"Everybody thinks second-round picks are worthless, but I like to stockpile them because you can always use them in trades," he said. The Bullets have three second-round choices in this year's draft: one obtained from San Diego for Steve Malovic, one from San Antonio for Dave Corzine and one from Los Angeles for Kupchak.

Ferry's selections in the second round two years ago established the foundation for this year's success and optimism for the future.

With the Bullets' choice, Ferry picked Rick Mahorn, a little-known rebounder from Hampton Institute who has developed into a defensive catalyst, one essential ingredient for a championship team.

"Right up to the last second, we were undecided between taking Mahorn or DeWayne Scales (a 6-foot-9 forward from LSU)," Ferry said. "Our scout, Bill Gardiner, liked Mahorn and so did I. Then I called one of players at LSU because I had played with his father."

The player's advice: don't count on Scales. "That's how the decision was made," said Ferry.

Obtaining Ruland, the other half of the Bullets' muscular rebounding tandem, was more complicated. Once Ruland decided to leave Iona early, Ferry spent hours on the phone with Ruland's coach, Jim Valvano (now at North Carolina State), his assistant coach and a couple of Iona players. Again it was a player's comment that sold him.

"One of the players told me 'I don't know what kind of pro Jeff will make, but I know that everybody enjoys playing with him. If you're open, he'll get you the ball and he never stops hustling.' "

Still, the Bullets had only one second-round pick and Ferry had a choice: Mahorn or Ruland.

"I was sitting in Faunsworth's (a restaurant near Capital Centre) one night just before the draft thinking about it and suddenly I realized that Golden State had four of the first 25 picks and I wondered what they would do with all of them. Larry Wright was a free agent and I knew they needed a quick guard. I called them that night and we agreed that if Ruland was available on the 25th pick, they would take him and trade him to us for either Wright or our second pick the next year."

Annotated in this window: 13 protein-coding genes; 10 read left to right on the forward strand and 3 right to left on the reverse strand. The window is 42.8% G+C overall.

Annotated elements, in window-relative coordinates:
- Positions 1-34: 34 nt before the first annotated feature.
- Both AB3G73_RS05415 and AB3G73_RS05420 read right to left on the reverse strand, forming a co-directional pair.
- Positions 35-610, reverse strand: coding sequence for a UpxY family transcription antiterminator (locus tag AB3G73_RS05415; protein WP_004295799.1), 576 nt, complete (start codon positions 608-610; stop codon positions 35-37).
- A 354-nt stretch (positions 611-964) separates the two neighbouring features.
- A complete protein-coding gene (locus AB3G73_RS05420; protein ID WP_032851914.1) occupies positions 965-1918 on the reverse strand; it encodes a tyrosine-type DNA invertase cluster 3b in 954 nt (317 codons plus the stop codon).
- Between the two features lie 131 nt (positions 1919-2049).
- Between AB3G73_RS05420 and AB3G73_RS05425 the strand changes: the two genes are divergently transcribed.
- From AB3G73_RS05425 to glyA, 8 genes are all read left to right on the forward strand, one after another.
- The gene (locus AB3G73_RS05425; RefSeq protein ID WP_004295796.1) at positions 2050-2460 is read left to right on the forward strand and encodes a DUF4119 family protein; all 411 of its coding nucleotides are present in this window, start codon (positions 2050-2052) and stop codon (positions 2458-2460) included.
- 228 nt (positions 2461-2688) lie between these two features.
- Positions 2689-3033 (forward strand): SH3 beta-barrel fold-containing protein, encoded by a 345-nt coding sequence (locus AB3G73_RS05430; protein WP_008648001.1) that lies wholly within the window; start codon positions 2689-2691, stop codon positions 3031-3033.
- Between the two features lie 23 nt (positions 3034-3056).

The selection of Frank Johnson, the other rookie who has contributed so heavily, was a controversial move that brought boos from the fans at Capital Centre on draft day.

"I remember the boos," Ferry said. "I had to have a meeting with my staff after the draft to explain why we took Frank. But, in my mind, he couldn't fail as a pro and there were doubts about the others. I shudder to think now what would have happened if we had taken a forward and then Porter got hurt.

"This has just been one of those years when everything fell into place," Ferry said, leaning back in his chair and smiling.

"Going into the season we didn't know what to expect," Ferry continued. "You can't tell people you're rebuilding. We don't have a first-round pick this year, so there was no reason to go through a miserable season. We had to try to win as many games as possible.

"One of the most important things is that we've maintained our dignity and kept our respect. The Bullets have a great tradition and we didn't want to lose it. Once you get down in this league, it's tough to climb back up.

"We've got a great nucleus now with Mahorn, Ruland and Johnson. We have young players who know they can win because they didn't have to suffer through a bad season while they were learning. They have confidence now that they can win in this league. That's something you can't buy."